MARCH 5, 1770
Crispus Attucks, who had escaped slavery, became the first of five killed by British soldiers in the Boston Massacre, a precursor to the American Revolution.
His ancestry included Black and Native American roots, and he made his way to Boston at age 27 after escaping slavery. He worked on whaling ships and was also a rope-maker. At 6-foot-2, he was an imposing man, six inches taller than the average American man, and future U.S. president John Adams described him as someone “whose very looks was enough to terrify any person.”
Attucks and others faced the danger of being seized by the British and forced to join the Royal Navy. On that wintry night, Attucks led the crowd that confronted the British soldiers, “the first to defy, the first to die,” the famous poem declared.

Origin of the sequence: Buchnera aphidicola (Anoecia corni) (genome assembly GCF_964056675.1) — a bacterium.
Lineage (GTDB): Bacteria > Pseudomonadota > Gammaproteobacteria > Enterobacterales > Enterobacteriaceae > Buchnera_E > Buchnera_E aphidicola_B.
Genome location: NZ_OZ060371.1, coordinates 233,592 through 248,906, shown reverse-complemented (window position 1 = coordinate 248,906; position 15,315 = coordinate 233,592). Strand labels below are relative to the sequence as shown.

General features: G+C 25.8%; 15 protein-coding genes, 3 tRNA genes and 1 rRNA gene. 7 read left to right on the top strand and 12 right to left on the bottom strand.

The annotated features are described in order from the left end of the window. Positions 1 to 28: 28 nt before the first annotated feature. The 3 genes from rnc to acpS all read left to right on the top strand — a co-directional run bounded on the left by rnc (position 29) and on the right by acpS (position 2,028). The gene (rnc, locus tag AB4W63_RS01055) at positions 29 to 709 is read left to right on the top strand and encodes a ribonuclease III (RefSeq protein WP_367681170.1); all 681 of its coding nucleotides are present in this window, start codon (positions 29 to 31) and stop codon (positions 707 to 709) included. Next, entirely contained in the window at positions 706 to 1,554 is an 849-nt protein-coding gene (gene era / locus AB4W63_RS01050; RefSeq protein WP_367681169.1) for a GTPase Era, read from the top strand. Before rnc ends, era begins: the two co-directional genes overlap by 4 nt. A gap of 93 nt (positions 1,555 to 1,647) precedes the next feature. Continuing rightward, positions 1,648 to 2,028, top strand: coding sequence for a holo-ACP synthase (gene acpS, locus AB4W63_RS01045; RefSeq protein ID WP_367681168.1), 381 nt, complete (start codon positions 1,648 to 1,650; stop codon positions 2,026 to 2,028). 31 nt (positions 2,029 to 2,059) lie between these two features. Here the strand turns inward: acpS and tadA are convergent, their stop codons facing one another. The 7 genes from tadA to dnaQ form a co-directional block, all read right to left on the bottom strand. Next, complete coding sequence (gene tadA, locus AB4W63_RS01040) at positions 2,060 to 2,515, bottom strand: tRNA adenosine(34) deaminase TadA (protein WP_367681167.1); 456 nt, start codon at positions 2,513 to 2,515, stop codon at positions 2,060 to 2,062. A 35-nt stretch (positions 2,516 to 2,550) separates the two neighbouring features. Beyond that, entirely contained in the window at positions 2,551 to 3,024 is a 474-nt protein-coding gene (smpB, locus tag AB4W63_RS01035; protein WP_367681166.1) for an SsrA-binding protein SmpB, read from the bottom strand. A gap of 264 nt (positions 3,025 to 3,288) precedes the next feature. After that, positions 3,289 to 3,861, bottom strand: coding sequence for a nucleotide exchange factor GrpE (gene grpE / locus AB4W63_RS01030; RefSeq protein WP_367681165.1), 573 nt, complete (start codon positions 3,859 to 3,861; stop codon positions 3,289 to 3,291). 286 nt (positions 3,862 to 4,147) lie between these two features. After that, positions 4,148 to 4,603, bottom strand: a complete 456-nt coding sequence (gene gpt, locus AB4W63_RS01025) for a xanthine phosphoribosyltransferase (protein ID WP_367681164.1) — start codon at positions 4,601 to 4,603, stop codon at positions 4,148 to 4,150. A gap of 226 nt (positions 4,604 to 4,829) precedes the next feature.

An estimated 10,000 people — more than half of Boston’s population — joined in the procession of the five caskets to Granary Burying Ground, where Paul Revere, Samuel Adams and John Hancock were later buried. A Boston monument honoring Attucks bears John Adams’ words: “On that night, the foundation of American independence was laid.”
Martin Luther King Jr. called him one of the most important figures in Black history, “not for what he did for his own race, but for what he did for all oppressed people everywhere.” Schools, museums and foundations throughout the U.S. now bear Attucks’ name. In 1998, the U.S. Mint issued a silver dollar to honor him.